This article shows how fragile our industralisation policy is which since Independence has not been based on attracting cutting edge technology and transfer of intellectual talent but took the easy option of giving tax perks, including 10-year tax holidays and various incentives so long as the investor guarantees creation of jobs.
This policy attracted various cycles of investors since the sixties and apart from building a tourist infrastructure, we welcomed investors in the ‘cut-make-and-trim’ textile operations lured to the island because of our comparatively low labour cost. Such a nascent textile industry was not properly capitalised and excluded any R&D or innovation/design units. Such unique intellectual capital was not transferred by the foreign investor.
The obvious consequence of this weak industrialisation policy was that once wages increased beyond a certain level there was a mass exodus and the industrial estates became a ghost city. Replacement of the textile industry was followed by attracting other manufacturing units, which included (but was not limited to) pharmaceuticals, microchip, printing and Playmobil investors. All these have a common denominator – they do not carry out any R&D studies in Malta.
This is a policy which cries out for reform as competition from other Eastern European countries is intensifying and we risk being exposed to another exodus as wages are gradually revised upwards. Having attracted foreign manufacturing companies in our industrial estates, not conducting our own R&D is a risky scenario.
Readers may ask – what is the solution? The answer is not simple as the reform involves not only a sea change in the direction of Malta Enterprise but also a cultural and educational revolution that ensures that our young entrepreneurs are nurtured to explore innovation while the country invests more in attracting overseas talent. The target set by the government to reach 2% of GDP in R&D by 2020 is far higher than our current level of around 0.7%, reaching a mere €60 million. Other European countries have been keen to attract innovation to their shores and even give tax incentives fully approved by the Commission.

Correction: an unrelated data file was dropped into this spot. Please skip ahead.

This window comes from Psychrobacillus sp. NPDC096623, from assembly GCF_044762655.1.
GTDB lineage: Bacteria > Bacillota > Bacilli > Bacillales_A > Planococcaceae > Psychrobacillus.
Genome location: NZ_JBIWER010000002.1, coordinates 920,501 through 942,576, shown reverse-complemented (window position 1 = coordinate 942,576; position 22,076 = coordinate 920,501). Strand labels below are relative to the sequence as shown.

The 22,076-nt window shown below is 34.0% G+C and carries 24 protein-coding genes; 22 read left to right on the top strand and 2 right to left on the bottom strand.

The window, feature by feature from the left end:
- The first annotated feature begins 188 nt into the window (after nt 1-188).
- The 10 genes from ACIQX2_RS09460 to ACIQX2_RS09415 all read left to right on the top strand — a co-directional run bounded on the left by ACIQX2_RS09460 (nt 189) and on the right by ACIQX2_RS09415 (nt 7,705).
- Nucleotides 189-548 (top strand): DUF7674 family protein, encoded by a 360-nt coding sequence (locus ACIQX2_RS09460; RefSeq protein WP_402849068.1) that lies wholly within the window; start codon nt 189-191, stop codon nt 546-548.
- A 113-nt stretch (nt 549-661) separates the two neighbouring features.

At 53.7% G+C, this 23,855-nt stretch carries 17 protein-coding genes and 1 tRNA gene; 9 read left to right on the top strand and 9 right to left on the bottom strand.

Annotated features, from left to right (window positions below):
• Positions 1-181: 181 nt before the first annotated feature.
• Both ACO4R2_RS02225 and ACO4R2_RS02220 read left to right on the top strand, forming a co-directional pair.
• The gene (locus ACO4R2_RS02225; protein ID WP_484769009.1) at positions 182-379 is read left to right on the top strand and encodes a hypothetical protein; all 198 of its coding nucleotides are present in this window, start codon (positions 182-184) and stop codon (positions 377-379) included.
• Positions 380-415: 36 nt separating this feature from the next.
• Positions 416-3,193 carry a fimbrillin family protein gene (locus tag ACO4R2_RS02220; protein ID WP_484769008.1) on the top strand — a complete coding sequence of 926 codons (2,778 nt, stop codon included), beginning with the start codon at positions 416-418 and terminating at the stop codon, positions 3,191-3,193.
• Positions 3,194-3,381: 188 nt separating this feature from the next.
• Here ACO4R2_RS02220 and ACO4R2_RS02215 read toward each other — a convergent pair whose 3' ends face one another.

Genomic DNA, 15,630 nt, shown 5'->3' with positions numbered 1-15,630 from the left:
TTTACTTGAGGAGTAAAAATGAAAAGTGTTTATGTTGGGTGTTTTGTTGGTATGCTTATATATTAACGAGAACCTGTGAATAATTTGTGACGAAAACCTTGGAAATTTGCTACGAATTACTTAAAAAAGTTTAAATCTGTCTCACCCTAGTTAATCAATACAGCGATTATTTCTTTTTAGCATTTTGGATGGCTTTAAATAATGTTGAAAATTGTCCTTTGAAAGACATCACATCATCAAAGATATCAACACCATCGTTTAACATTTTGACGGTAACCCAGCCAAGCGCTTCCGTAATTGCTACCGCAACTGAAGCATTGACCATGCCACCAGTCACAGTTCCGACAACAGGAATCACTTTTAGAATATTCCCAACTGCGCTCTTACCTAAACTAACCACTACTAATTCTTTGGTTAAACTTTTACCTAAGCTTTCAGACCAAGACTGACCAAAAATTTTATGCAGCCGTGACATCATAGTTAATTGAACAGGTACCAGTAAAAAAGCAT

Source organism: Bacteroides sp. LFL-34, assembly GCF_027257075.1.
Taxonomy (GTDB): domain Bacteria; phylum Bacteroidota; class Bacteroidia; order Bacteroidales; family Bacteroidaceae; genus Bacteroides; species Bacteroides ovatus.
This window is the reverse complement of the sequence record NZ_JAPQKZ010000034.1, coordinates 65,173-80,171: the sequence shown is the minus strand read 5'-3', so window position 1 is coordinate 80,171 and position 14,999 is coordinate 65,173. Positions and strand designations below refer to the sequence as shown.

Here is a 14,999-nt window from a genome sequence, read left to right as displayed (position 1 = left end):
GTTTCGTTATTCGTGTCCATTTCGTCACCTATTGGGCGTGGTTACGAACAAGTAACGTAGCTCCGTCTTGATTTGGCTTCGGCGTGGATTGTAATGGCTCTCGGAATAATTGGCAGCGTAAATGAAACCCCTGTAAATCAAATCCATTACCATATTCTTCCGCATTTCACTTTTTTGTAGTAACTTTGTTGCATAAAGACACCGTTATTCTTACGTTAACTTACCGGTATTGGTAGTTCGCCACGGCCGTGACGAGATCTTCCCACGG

This year saw the inaugural launch of new “Innovation Box” tax rules in Netherlands, which was fully approved by the Commission after the OECD put some pressure on the Netherlands to change the old scheme which has been successfully running since 2007. The old scheme has been providential to attract many R& D companies to set up base in the Netherlands and claim tax exemptions, reducing the rate of corporate tax to a preferential rate. This means that instead of taxing the full amount of such profits at the general corporate income tax rate of 25 per cent, only one-fifth of such profits may be taxed at that rate.
This means charging an effective tax rate of five per cent. Of course, this year there are new rules to prevent any misuse of the scheme but the lower rates are still available. The incentive applies to self-developed (meaning in-house) technology and creation of other intangible assets, such as the know-how for a new product or for a new production process. The new scheme which has been styled “the nexus approach” – this allocates development expenditures into qualifying expenditures and non-qualifying expenditures. It is opportune to explain what are qualifying expenditures. These are expenditures exclusively incurred for the development of the intangible fixed asset, with the exception of costs incurred for the outsourcing of R&D to group companies and indirect costs such as accommodation and financing costs.